But a public policy planner should not plan as if embodied skills and virtues were unnecessary to the functioning of a healthy society. Even though virtues are invisible in the formal descriptions of policy planners, they are crucial to the success of any plan. Governments can provide material resources to a poor neighborhood, but those resources can be turned into human flourishing only through human agency, and human agency is governed by virtue. Even generous resources and opportunities can be squandered if the virtues are lacking, and meager resources and opportunities can generate great gains when the virtues are present.

This is not to argue against government generosity, nor does it entail blaming the poor. The virtues are crucial to policy success, even though their genesis and operation find no place in technocratic models. Social scientists are becoming more aware of this. Even when they are not identified as prudence, temperance, fortitude, and justice, the classic list, the virtues are finding a more prominent place in public policy discussions. Social workers speak of teaching clients to make “good life choices”; economists are drawing attention to the crucial importance of “non-cognitive skills,” such as the ability to postpone gratification and to cooperate with others. It is widely recognized that healthy, intact families produce children with skills and attitudes that are crucial to well-being. These virtues transform opportunity into steady work. They maintain flourishing families and neighborhoods, and sustain the private institutions of civil society.

The technocrat who acknowledges a role for virtue faces an intriguing challenge. How do you draw up a plan for action when the virtues crucial to the success of the plan cannot be included explicitly in its formal structures and measured components?

The literature on embodied skills and planning offers guidance:

1. Acknowledge the blindness of plans. Formal, abstract plans can be powerful tools, and should not be abandoned, but they must be seen for what they are: crucially incomplete. Having limited vision is most dangerous when you refuse to acknowledge your blind spots.

2. Be humble about the goals of planning. The variety of challenges facing any individual or community and the range of resources available to meet those challenges cannot be comprehensively described in the planning process. Particular challenges must be addressed by virtuous people who are on-site—by parents, neighbors, friends, teachers, and local leaders. Healthy communities of virtuous people adapt to surprises and local contingencies, but only if they are allowed to.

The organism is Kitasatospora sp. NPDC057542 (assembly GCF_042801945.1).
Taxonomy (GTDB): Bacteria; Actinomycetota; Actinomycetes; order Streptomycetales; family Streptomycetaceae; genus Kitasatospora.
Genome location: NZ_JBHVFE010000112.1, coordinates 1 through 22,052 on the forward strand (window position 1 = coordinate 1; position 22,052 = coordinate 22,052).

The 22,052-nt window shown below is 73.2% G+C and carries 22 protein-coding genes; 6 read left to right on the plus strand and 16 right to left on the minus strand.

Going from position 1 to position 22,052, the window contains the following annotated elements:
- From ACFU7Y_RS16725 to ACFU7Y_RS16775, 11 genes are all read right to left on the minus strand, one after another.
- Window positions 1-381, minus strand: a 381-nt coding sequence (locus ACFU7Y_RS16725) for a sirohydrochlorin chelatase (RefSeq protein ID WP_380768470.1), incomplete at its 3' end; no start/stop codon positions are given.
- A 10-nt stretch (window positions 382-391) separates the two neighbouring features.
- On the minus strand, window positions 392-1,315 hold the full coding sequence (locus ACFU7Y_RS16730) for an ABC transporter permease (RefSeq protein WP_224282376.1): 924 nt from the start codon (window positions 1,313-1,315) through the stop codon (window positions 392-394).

3. Take small steps. Planners cannot anticipate all the challenges faced by those on the ground, nor can they fully anticipate the creative adjustments of virtuous people. They should leave room in their plans for adjustment and backtracking. Scope for free action is a necessary part of any well-formulated plan.

4. Leave space for virtue. Virtues develop through practice and reflection. They decay when they are not used. The virtues are most fully employed when people have responsibility for themselves in their communal life; they wither when responsibility is taken away, or when creative initiative is treated like a threat to the plan. Empowerment is much championed these days. It is to be encouraged here, but doing so requires a role for responsibility, which means “planned” freedom for unplanned actions.

The good news is that it is possible for a plan to take into account skills and knowledge that cannot be included in its formal structure. In a recent, updated edition of her study, Suchman describes how programming has changed in light of our improved understanding of how humans learn and employ new technologies. Today a computer programmer is less likely to design an app (or any other kind of program) under the assumption that he knows exactly how it will be used and to what ends it will be put. A good programmer designs flexible platforms that can be adapted and employed in creative ways by the end user.

Something similar has happened in corporate mentoring programs. They pair experienced employees with new hires in the hope that the skills and knowledge of the new employee will develop under the personal guidance of someone with experience. The inarticulate “skill transfer” from one employee to another—through friendship, example, encouragement, authoritative advice—cannot be fully articulated in a corporate strategy document, but a smart employer recognizes its existence and importance.

The recognition that embodied skills play an important role in society changes the relationship between abstract planners and those they plan for: the community of app users, the skilled workforce, and more. Similarly, the recognition that virtue is fundamental to healthy human community ought to change the object of public policy planning. Society is more than a reified abstraction, an engineering problem to be manipulated by experts. It is a polity whose life is dynamic, full of the promise and perils of personal agency and virtue. The planner is the servant, not the master, of the community employing him. Although his abstractions and measurements are useful, they do not contain all relevant knowledge for good policy. They are but outlines of a richer reality that can be described only imprecisely. The planner is a partner, not a technocratic overlord. Policy itself becomes more like politics in the classic sense: a deliberation about the good life and the place of the virtues in it, in which modern technocratic method is not the whole game.

Andrew M. Yuengert is Blanche E. Seaver Chair of Social Science and professor of economics at Pepperdine University.